For the now several decades of my prior working life I produced results.
These results were just that, something to point to when someone drew a line. As a student, I wrote papers on esoteric subjects such as “non-discontinuous rabbit temporal segments” (I studied philosophy); the deadline was usually the end of a semester. During my time as a non-profit administrator volunteer hours were the measure of success, and by the end of every year we’d aimed to record a few more. As a trader, there was our annual profit and losses to tally and circulate to clients, with the hope that over time we showed more of the former and little of the latter. For nearly thirty years my results were words and figures, all of which over the long haul have as much as evaporated in the memories of the people to whom they were terribly important at the time they were produced, myself included.
At Brooklyn Copper Cookware I’m still writing a bunch, managing hours and ginning up figures, but all of that is in service to this:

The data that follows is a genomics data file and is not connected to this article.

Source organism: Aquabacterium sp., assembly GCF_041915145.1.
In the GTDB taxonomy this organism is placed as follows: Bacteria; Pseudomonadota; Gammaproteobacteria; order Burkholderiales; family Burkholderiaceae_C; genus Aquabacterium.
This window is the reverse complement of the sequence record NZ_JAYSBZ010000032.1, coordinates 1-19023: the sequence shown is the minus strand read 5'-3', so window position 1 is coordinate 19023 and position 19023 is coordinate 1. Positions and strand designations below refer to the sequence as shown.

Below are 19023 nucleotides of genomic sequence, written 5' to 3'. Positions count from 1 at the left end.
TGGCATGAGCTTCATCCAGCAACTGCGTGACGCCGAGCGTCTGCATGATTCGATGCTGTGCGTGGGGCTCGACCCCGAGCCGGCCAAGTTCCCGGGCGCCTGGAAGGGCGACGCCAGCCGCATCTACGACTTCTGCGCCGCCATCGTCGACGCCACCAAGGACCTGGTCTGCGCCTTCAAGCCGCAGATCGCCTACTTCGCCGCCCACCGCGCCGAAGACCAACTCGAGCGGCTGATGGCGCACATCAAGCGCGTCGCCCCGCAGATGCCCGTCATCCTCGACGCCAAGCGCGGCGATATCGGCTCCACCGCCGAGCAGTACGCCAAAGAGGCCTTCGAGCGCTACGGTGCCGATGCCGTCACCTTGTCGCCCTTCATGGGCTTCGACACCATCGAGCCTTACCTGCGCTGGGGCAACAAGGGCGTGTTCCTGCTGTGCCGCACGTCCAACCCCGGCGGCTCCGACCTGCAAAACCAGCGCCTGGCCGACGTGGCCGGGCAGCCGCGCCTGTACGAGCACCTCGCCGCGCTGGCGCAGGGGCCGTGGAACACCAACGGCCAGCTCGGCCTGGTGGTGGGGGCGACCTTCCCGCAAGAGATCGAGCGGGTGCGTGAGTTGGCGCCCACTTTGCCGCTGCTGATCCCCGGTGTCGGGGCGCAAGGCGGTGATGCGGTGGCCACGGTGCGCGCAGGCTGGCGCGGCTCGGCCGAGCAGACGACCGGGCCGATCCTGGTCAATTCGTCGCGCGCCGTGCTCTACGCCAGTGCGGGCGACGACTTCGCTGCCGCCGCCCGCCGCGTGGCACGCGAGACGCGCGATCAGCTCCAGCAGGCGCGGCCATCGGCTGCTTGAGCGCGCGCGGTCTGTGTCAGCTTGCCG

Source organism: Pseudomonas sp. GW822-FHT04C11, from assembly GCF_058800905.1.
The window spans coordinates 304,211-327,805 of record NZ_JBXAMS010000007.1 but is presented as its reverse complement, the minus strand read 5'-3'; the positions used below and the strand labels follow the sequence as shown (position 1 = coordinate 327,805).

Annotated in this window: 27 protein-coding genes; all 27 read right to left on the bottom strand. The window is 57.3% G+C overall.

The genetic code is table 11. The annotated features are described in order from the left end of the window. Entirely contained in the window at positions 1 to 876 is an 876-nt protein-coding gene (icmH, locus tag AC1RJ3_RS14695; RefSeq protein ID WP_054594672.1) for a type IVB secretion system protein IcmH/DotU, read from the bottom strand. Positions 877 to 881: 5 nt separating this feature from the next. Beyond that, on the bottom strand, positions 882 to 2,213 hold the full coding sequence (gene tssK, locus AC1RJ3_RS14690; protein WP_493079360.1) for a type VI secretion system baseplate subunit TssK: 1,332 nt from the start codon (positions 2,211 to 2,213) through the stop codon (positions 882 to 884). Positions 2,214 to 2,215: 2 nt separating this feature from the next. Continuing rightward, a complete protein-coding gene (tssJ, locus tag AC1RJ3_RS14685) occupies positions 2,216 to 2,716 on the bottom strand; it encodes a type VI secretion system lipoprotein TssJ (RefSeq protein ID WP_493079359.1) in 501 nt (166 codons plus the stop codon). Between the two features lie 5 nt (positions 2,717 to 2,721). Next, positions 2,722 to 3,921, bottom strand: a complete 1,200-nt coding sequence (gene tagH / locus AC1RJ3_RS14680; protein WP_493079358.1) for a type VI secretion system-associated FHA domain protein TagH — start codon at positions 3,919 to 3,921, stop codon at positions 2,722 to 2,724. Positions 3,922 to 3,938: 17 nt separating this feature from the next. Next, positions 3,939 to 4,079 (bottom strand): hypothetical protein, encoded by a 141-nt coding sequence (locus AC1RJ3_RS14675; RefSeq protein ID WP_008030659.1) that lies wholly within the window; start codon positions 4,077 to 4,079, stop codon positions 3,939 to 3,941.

Now there’s something tangible at the end of all the scribbling and figuring. With due respect to Dante, at the midpoint of my own divine comedy the path through the dark forest opened onto something real, useful and beautiful.
As a student of philosophy I specialized in aesthetics, specifically aesthetic theory. I was (and still am) very caught up in explanations of beauty, and the splendidly useless experience of it, but over the past many years I’ve come to understand that explanations for things stand quite apart from the things themselves, and are, in a strong sense, superfluous. So often it’s more than enough to let things (and people, for that matter) speak for themselves.
It is also exceedingly pleasant to find myself, on this path at this point, less a student of beauty and more the maker of it. As those who know me best will tell you, the idea that I would ever be involved in bringing into existence anything that speaks for itself, with no need of explanation, was something I kept at arm’s length for a long time.
My dad, not a religious man, was nevertheless fond of quoting Ecclesiastes: “all things good in their time.”